The Pickwick Papers By Charles Dickens Chapters 55-56


Mr. Pickwick was sitting alone, musing over many things, and thinking among other considerations how he could best provide for the young couple whose present unsettled condition was matter of constant regret and anxiety to him, when Mary stepped lightly into the room, and, advancing to the table, said, rather hastily —

'Oh, if you please, Sir, Samuel is downstairs, and he says may his father see you?'

'Surely,' replied Mr. Pickwick.

'Thank you, Sir,' said Mary, tripping towards the door again.

'Sam has not been here long, has he?' inquired Mr. Pickwick.

'Oh, no, Sir,' replied Mary eagerly. 'He has only just come home. He is not going to ask you for any more leave, Sir, he says.'

Mary might have been conscious that she had communicated this last intelligence with more warmth than seemed actually necessary, or she might have observed the good-humoured smile with which Mr. Pickwick regarded her, when she had finished speaking. She certainly held down her head, and examined the corner of a very smart little apron, with more closeness than there appeared any absolute occasion for.

'Tell them they can come up at once, by all means,' said Mr. Pickwick.

Mary, apparently much relieved, hurried away with her message.

Mr. Pickwick took two or three turns up and down the room; and, rubbing his chin with his left hand as he did so, appeared lost in thought.

'Well, well,' said Mr. Pickwick, at length in a kind but somewhat melancholy tone, 'it is the best way in which I could reward him for his attachment and fidelity; let it be so, in Heaven's name. It is the fate of a lonely old man, that those about him should form new and different attachments and leave him. I have no right to expect that it should be otherwise with me. No, no,' added Mr. Pickwick more cheerfully, 'it would be selfish and ungrateful. I ought to be happy to have an opportunity of providing for him so well. I am. Of course I am.'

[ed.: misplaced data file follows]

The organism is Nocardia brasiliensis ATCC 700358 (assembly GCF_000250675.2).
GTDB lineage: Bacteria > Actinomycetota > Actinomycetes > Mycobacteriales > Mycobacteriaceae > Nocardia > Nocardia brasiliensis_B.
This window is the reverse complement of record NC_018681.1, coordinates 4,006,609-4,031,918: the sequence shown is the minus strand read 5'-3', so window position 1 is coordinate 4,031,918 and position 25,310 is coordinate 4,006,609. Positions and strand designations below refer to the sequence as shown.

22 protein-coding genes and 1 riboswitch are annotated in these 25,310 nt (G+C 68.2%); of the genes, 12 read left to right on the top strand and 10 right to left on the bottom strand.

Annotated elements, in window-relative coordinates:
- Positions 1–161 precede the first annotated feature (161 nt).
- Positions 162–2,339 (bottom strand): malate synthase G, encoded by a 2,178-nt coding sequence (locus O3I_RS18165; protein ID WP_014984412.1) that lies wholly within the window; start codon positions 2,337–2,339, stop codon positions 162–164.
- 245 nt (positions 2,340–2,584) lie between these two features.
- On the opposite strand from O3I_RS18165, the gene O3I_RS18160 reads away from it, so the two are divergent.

Mr. Pickwick had been so absorbed in these reflections, that a knock at the door was three or four times repeated before he heard it. Hastily seating himself, and calling up his accustomed pleasant looks, he gave the required permission, and Sam Weller entered, followed by his father.

'Glad to see you back again, Sam,' said Mr. Pickwick. 'How do you do, Mr. Weller?'

'Wery hearty, thank'ee, sir,' replied the widower; 'hope I see you well, sir.'

'Quite, I thank you,' replied Mr. Pickwick.

'I wanted to have a little bit o' conwersation with you, sir,' said Mr. Weller, 'if you could spare me five minits or so, sir.'

'Certainly,' replied Mr. Pickwick. 'Sam, give your father a chair.'

'Thank'ee, Samivel, I've got a cheer here,' said Mr. Weller, bringing one forward as he spoke; 'uncommon fine day it's been, sir,' added the old gentleman, laying his hat on the floor as he sat himself down.

'Remarkably so, indeed,' replied Mr. Pickwick. 'Very seasonable.'